Ikea to launch furniture rental offering as part of circular economy shift
The world's largest furniture retailer has unveiled plans to rent its products to consumers for the first time, as it strives to become a 'net-positive' business by 2030.
Ikea will trial a furniture leasing system across its Swedish stores by the end of February, the company told the Financial Times, with the scheme set to initially include office furniture for business owners.
Under the scheme, businesses will rent their furniture for a set period before it is taken back by Ikea for either refurbishment, upcycling, resale or recycling. They will then be offered the chance to lease something new.
“We will work together with partners so you can actually lease your furniture and, when that leasing period is over, you hand it back and you might lease something else,” Inter Ikea’s chief executive Torbjourn Loof told the Financial Times.
“And instead of throwing those away, we refurbish them a little and we could sell them, prolonging the lifecycle of the products.”
If the trial is successful, Ikea may decide to roll the concept out across other markets and to add kitchens for the consumer market, the company has said.
“It’s interesting if you, as a consumer say, ‘I can change and adapt and modernise my kitchen if that’s a subscription model’,” Loof added. “You could say leasing is another way of financing.”
Business model shifts
The launch of the scheme comes after Ikea UK’s sustainability manager Hege Sæbjørnsen unveiled the retailer’s ongoing target of becoming “a truly circular retailer” last year – a move she has argued will be fundamental” to the retailer’s ability to grow, remain relevant with customers and survive long-term in the ‘peak stuff’ era.
IKEA is now making some products, such as water bottles and storage crates, from plastic waste, and last year launched its first kitchen incorporating 100% post-consumer recycled (PCR) plastics and PCR wood. All products are now being designed using its ‘democratic design’ principles, which are founded in circular values and focused on making products accessible to all.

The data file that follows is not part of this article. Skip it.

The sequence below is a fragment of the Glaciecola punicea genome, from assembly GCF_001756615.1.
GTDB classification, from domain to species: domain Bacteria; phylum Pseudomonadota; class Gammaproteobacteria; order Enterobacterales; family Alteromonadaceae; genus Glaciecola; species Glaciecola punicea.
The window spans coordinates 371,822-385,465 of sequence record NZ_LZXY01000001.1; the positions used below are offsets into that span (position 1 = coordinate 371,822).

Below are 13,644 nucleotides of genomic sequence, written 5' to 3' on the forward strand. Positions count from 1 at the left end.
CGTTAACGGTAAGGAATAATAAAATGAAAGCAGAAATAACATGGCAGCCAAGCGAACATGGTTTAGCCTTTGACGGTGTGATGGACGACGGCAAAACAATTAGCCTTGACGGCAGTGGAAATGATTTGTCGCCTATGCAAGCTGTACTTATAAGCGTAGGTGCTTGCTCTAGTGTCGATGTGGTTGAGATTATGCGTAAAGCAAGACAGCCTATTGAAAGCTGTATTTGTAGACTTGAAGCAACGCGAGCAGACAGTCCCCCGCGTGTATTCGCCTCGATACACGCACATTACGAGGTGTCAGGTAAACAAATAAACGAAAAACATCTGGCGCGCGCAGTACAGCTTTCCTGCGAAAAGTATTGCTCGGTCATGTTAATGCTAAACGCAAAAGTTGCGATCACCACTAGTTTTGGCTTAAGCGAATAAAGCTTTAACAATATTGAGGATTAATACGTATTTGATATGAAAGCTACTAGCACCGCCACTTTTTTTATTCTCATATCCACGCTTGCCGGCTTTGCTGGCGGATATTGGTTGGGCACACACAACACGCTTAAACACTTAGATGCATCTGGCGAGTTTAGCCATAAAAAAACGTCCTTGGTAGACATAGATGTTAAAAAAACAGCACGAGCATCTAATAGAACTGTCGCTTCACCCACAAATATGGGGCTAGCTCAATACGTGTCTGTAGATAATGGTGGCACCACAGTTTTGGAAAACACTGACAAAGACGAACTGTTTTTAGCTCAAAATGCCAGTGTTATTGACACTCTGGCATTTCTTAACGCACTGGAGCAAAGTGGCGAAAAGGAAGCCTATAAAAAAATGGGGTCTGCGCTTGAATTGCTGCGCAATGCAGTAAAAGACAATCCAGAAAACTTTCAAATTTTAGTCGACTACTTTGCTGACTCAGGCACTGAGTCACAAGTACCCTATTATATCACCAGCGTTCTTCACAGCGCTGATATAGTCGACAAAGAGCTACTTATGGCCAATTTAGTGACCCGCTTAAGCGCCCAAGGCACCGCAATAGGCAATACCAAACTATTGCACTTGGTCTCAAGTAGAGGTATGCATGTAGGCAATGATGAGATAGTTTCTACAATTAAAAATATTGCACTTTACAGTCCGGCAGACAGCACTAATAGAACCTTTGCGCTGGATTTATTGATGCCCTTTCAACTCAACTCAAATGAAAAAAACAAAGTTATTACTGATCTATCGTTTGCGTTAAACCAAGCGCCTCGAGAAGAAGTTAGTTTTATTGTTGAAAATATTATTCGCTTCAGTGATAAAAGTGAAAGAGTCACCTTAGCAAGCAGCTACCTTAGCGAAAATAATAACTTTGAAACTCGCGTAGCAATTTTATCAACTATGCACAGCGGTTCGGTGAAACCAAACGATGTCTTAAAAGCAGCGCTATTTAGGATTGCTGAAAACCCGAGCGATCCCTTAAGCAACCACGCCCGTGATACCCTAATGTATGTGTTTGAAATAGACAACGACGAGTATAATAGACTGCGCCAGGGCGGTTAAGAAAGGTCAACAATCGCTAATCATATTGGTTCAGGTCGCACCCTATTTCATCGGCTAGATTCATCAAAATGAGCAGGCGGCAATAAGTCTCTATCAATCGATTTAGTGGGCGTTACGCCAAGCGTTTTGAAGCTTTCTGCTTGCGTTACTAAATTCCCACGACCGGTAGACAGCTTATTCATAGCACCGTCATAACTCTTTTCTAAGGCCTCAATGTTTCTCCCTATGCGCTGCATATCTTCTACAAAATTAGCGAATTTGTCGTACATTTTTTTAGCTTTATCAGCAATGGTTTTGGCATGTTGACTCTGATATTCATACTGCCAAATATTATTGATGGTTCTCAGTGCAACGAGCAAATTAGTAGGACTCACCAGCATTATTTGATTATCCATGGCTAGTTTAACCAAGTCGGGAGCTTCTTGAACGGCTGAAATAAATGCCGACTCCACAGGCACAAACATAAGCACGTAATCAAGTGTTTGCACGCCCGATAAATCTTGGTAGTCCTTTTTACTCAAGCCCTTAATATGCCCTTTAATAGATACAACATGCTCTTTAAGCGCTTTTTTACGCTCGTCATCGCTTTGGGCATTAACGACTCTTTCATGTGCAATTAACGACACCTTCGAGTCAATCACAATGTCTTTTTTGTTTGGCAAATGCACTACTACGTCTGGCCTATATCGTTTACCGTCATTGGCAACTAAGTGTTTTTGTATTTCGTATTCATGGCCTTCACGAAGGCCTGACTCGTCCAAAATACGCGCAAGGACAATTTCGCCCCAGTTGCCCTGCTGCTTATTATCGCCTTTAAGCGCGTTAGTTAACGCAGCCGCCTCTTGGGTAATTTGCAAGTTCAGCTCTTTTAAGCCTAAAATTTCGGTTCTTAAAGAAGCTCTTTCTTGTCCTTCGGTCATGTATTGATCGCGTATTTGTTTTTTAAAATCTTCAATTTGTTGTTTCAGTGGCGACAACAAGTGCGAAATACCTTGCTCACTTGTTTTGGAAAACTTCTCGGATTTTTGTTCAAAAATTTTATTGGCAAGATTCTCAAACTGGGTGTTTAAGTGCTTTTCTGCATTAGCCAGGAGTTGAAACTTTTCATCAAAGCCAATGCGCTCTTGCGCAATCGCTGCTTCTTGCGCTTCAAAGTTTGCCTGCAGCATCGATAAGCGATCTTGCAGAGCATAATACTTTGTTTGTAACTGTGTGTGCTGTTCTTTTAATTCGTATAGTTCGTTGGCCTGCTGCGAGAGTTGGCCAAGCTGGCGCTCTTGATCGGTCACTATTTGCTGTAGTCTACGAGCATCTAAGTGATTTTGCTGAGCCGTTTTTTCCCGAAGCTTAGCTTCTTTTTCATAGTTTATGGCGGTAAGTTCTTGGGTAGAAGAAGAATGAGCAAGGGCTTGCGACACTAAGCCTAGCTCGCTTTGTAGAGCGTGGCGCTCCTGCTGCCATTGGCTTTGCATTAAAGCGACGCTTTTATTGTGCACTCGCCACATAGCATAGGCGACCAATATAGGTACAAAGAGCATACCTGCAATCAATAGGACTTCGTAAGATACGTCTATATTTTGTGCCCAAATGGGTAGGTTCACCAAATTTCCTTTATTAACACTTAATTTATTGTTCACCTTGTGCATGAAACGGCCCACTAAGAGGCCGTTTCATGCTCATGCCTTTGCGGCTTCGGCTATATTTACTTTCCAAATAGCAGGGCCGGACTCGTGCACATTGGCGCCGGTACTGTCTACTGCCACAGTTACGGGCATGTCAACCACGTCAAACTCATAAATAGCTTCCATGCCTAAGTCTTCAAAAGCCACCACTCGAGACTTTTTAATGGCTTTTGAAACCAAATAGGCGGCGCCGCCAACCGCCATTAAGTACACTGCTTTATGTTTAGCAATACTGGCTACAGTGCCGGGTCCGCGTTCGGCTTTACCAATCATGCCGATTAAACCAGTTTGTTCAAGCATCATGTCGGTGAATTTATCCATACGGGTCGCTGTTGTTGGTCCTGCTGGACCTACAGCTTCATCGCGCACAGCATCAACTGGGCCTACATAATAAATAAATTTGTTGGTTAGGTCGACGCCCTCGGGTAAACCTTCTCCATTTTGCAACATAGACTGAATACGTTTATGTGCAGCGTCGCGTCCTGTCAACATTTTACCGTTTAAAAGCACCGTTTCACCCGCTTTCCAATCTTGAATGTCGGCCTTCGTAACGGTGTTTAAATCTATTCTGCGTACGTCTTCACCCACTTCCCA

Ikea is additionally working to expand its global furniture take-back scheme, which will be offered as standard to all London customers this year after a trial scheme in Cardiff collected 1.1 tonnes of product. In 2017, the company’s UK take-back offers saw 1960 sofas, beds and appliances recovered for reuse and recycling.
These shifts form part of the global business’s updated People and Planet Positive strategy, which includes a pledge to design all products using only renewable and recycled materials by 2030. Unveiled last summer, the strategy also includes a 2020 ban on all single-use plastics and an ambition to source 100% renewable electricity.
More widely, rental models are also beginning to gain traction in the transport and fashion industries as corporate concerns surrounding changing consumer habits and resource scarcity challenges mount.
China-based clothing hire firm White Closet, for example, has built up more than five million subscribers since its launch in 2015, with rival YCloset experiencing similar levels of success.
While this industry is undeniably more developed in China and Japan than in the UK and Europe, similar business models are beginning to emerge. The UK’s first streetwear rental firm, The Drop, recently launched in London.
Elsewhere, the likes of Volkswagen (VW), Renault and Jaguar Land Rover (JLR) have begun investing in electric car sharing schemes, as more of the global population moves into cities. VW’s recent research found that the uptake of on-demand vehicles in Europe is set to rise by 15% annually, with young motorists increasingly seeking to take part in the sharing economy.
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